ALBANY, N.Y. (NEWS10) — The University at Albany (UAlbany) has been awarded a $2.5M grant which will aim to provide new, more inclusive approaches to teaching science, technology, engineering, and mathematics (STEM) courses, as well as implement a student support network to improve retention and graduation. The grant comes from the Howard Hughes Medical Institute (HHMI).
“This prestigious grant from HHMI is a powerful validation of UAlbany’s work to ensure both that our student body reflects New York’s rich diversity and that every student has the resources and support to succeed,” said University at Albany President Havidán Rodríguez. “In order to continue to lead in the tech economy, our country and our state need to diversify their STEM workforces. UAlbany is committed to leading the way with innovative, data-driven practices that will help ensure equitable access to these life-changing careers.”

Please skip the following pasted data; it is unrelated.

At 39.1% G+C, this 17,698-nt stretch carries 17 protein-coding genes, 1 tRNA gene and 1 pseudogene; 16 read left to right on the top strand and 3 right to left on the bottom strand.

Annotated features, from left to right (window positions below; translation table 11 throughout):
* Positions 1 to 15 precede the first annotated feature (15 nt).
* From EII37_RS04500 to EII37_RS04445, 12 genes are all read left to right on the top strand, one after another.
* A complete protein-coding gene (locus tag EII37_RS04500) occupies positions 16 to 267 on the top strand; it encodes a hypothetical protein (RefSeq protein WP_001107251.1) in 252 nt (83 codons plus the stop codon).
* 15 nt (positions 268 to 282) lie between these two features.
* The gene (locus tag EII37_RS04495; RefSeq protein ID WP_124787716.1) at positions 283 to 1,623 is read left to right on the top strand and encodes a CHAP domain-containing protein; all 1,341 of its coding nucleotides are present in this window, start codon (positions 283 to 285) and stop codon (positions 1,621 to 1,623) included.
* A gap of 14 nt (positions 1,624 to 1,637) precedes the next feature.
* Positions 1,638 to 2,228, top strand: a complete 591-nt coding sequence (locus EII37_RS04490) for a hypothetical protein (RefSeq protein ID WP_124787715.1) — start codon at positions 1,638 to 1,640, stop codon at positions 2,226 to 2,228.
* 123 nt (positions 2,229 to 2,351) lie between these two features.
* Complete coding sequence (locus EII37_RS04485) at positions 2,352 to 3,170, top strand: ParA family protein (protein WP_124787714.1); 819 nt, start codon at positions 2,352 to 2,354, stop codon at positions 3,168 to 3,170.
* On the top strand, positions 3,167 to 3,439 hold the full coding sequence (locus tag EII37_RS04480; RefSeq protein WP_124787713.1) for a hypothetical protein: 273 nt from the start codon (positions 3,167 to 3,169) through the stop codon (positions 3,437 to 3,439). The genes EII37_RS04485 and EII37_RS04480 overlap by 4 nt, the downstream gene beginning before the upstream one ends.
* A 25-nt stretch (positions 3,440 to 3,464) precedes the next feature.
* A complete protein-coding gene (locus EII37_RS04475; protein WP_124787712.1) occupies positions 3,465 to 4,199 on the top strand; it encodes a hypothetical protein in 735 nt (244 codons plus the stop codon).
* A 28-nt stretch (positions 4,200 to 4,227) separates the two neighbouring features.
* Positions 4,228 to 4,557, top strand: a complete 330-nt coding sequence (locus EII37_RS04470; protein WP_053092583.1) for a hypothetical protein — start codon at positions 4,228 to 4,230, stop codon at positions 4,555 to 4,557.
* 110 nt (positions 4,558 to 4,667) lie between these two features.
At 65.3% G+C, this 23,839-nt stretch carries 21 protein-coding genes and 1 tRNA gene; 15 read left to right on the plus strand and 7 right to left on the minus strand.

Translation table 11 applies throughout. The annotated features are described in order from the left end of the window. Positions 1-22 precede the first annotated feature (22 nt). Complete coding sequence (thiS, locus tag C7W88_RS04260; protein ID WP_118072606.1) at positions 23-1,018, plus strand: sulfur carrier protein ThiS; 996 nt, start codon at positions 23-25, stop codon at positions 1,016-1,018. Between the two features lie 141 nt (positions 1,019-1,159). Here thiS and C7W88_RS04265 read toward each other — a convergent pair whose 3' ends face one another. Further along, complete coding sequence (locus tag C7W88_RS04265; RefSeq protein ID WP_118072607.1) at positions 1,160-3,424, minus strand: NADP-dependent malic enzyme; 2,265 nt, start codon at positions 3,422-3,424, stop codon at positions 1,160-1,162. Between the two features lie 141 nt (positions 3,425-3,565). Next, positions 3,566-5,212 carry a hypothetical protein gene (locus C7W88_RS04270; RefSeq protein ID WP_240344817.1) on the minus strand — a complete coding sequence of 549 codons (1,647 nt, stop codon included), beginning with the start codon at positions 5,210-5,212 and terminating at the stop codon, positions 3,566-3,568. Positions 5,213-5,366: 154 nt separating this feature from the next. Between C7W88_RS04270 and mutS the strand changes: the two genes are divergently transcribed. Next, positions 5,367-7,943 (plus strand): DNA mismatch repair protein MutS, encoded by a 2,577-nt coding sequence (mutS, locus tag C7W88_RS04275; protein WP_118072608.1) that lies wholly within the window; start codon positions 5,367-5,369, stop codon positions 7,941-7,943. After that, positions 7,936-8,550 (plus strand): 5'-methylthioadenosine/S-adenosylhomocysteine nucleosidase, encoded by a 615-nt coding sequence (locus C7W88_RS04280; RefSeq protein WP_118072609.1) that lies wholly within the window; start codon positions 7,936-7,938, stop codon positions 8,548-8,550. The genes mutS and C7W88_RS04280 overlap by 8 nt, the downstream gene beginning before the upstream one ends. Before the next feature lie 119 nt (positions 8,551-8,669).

The program, EXCELlence in STEM, is based on an existing STEM support network at UAlbany. UAlbany says the program has shown to benefit current STEM majors, with greater positive impacts on STEM majors from historically underrepresented backgrounds. The University believes it will show similar results on a larger scale.
The five-year grant comes through HHMI’s Driving Change initiative. The initiative looks to promote culture changes at research universities and help ensure students from all backgrounds, particularly those from historically excluded groups, will be well-prepared for leadership roles in science, technology, engineering, and math fields.